REVIEW of REVIEWS

Urges Aid for British Steel

REGINALD CLARRY, M.P. March 15 1929
REVIEW of REVIEWS

Urges Aid for British Steel

REGINALD CLARRY, M.P. March 15 1929

Urges Aid for British Steel

British M. P. Declares That Continental Competition Makes Duty Necessary.

REGINALD CLARRY, M.P.

JUDGING by figures given by Reginald Clarry, M.P., in the English Review, the British iron and steel industry is in a parlous condition. Mr. Clarry tells us that last year, for the first time in Britain’s industrial history, imports exceeded exports by 206,000 tons. This divergence he attributes to the existence of a continental steel cartel which “allocates quota and subsidizes exports; consequently, the quotations for foreign products in England are generally lower than the selling price in the country of origin.” The industry is desirous that a small duty should be placed on iron and steel imports, to the end that the foreign producer might be made to contribute toward the extra cost the home manufacturer has to bear. Mr. Clarry continues:

“It is suggested that with the assurance of a greater and continuous production British selling costs could be further reduced: the economies obtained by an eighty per cent works or plant output over a sixty per cent or less output are obvious. The home consumer of the semi-finished and finished products would not necessarily be required to pay higher prices and should undoubtedly receive indirect advantages from the stabilizing of a great basic industry.

“Let us assume that such a duty is in operation, and the effect has been to restrict foreign imports to very nearly half their present level; and that, in consequence, an additional 2,000,000 tons of steel would be produced at home. The effect of this additional 2,000,000 tons of British production would be to employ 30,000 steel workers, 30,000 miners, (six million tons coal), or 60,000 additional men.

“Sixty thousand men would be earning wages instead of being a charge on public funds, which at seventy pounds per man (Government estimate) equals over £4, 000,000. This relief would be felt by every ratepayer and taxpayer in the country.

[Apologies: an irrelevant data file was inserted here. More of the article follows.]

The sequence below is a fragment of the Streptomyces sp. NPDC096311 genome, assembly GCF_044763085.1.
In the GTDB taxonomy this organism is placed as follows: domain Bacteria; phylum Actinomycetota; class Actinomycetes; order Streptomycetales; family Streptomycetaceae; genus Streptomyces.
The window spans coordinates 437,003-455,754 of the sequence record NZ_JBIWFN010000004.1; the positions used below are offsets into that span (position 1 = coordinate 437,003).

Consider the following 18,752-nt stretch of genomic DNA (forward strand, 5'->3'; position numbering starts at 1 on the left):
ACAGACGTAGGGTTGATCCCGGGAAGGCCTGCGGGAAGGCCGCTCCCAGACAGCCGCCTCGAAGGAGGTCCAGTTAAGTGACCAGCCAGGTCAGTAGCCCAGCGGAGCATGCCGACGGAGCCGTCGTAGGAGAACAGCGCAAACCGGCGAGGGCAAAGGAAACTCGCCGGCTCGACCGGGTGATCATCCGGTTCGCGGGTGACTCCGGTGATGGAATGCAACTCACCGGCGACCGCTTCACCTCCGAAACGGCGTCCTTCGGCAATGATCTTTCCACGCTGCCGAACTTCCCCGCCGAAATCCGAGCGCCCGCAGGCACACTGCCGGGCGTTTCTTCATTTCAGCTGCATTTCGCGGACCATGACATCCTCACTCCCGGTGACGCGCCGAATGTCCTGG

“We have heard ad nauseam that cheap foreign steel was essential to maintain our exports of finished products; but has this flood of imports shown a corresponding increase in our exports? When we turn to the figures, we find that although, year by year, there is an added increase in imports, our exports, contrary to expectations, have steadily decreased. ¿>o much for this short-sighted argument which does not take into consideration other factors: principally the one that we no longer dominate the world in the manufacture of steel products, whatever we may have done twenty-five years ago.

“Those people in this country (whether interested in industry or not) who, knowing the facts, are still antagonistic to this natural precaution for industrial selfpreservation, must be either blinded by political prejudice, or directly interested in the importation and sale of foreign steel products as merchants.

“Thé opposition of merchants is understandable; a man cannot be blamed for considering his own position, but it is hardly necessary to point out that as a nation we do not—and cannot—exist by the merchants’ activities. Indeed, it is obvious that the standard of our existence rests—and must be measured—by our industrial activities and prosperity. If the test of good government be to secure the greatest good for the greatest number, the objections from these quarters break down—the law of selfpreservation equally applies to the great majority. Some again are not interested in the importation of steel and iron products, but are prejudiced against safeguarding because of real or fancied fears, consequent upon protection of the home market, which in their minds outweigh the facts of the serious position the industry and the country are faced with.

“The attitude of organized labor within the steel industry itself toward safeguarding is difficult to understand. Certain trade union leaders propose to prohibit imports of steel into this country which have not been produced under conditions regarded as satisfactory by British trade unionists. While few would object to this alternative, such a measure, owing to the amount of investigation involved, would lead to endless friction and is entirely impracticable. Trade unions protect their members as regards conditions, hours and wages, and it is surely only reasonable that they should protect the continuity of work. I believe the workers themselves are entirely in favor of their jobs being safeguarded, and it is undoubtedly political prejudice that prevents a definite acceptance of the principle.

“The danger of reliance on foreign steel has been stressed in relation to industry in peace time; but what would be our

position in time of war? Steel is as essential as personnel: a crippled steel industry involves a crippled army and navy, and we should be facing an aggressive world without adequate means of selfdefence."